Recovery from substance use and addiction is not a straight line.
The journey simply isn’t the same for everyone, and if you or your loved ones expect that it is, then you set yourself up for stress and disappointment. [updated March 2023]
To navigate the windy road from denial and acceptance to addiction treatment and eventually, long-term maintenance, flexibility will serve you well. There will be big wins as you see the hard work start to pay off. But there also may be setbacks.
Substance use disorder is a chronic condition for many that may lead to chronic relapse. Not everyone experiences these slips, but for those who do — it’s just part of the process.
The ups and downs of recovery bring with them valuable lessons and opportunities to grow stronger, more resilient, and increasingly aligned with who you truly want to be.
Residential Addiction Treatment Is a Great Start But It’s Only the Beginning
Habit change is difficult — plain and simple.
Some behavioural changes are straight forward, like going for a 20-minute walk every morning to improve cardiovascular health. Others, like quitting problematic drinking or drug use, are far more complex. Either way, when you make any meaningful change in your life there’s a process.
The transtheoretical model in health psychology breaks this process down into 5 Stages of Change. While these stages aren’t a hard and fast rule, they illustrate the potential phases that you or your loved one may have to navigate on the road to recovery.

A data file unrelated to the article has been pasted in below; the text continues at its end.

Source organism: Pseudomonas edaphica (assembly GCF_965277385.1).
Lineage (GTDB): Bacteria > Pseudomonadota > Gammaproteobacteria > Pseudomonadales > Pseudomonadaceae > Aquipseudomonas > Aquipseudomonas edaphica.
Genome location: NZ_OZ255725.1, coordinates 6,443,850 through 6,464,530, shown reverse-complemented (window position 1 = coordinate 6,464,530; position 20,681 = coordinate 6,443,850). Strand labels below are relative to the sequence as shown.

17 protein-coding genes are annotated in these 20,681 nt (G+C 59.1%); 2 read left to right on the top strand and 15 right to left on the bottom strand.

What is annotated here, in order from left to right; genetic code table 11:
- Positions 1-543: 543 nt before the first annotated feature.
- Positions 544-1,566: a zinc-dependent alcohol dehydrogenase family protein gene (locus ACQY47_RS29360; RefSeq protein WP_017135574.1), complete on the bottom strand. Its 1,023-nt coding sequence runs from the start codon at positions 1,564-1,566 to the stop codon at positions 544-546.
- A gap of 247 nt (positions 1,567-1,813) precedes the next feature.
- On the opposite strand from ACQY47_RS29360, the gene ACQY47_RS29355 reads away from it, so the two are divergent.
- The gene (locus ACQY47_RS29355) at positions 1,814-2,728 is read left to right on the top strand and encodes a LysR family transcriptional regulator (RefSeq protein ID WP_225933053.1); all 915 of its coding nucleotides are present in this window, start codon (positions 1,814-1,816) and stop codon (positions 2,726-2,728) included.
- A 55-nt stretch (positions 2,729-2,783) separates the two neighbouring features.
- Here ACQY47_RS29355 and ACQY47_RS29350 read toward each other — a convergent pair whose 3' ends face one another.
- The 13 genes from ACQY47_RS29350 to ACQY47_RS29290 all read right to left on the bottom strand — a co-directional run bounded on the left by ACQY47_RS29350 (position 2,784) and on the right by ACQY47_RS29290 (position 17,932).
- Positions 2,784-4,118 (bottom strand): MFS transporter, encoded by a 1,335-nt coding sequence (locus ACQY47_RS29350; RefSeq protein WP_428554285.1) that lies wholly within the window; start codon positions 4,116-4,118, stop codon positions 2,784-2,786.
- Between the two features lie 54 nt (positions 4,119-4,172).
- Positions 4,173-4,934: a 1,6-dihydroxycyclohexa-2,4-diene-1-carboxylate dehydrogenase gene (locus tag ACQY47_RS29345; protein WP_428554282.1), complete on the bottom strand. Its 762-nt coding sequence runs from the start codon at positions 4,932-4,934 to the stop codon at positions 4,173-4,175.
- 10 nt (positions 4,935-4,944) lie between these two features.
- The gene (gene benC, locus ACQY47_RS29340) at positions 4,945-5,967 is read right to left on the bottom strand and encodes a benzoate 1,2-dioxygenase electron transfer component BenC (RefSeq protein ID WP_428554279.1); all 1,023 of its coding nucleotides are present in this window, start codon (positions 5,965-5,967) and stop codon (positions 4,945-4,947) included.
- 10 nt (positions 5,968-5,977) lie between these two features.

It’s important to notice that it’s not until the 4th stage that concrete action is taken. When it comes to substance use disorders (SUD) that means that it may take a while for someone struggling with substance misuse to be willing to take the first big step in recovery — which when dealing with acute dependency — is often residential addiction treatment.
Denial is a prominent characteristic of substance use disorder. In the Pre-Contemplation stage (the first of the five), there is no acknowledgement that there’s any issue at all and therefore no perceived need to even consider treatment. Eventually, consequences related to drinking or drug use lead to the Contemplation stage when there’s recognition of an issue but not necessarily one to take action against — yet.
In the third stage, which is Preparation, you or your loved one admits there is a problem and plans to get help sometime in the near future. This is a painful place to be for both the person suffering from SUD and those who love them. But as consequences and suffering increase, so might the willingness to go to treatment.
The fourth phase, is when action is taken toward making a necessary change. This is the true beginning of the recovery journey. It’s important to manage the expectations of what this monumental step means.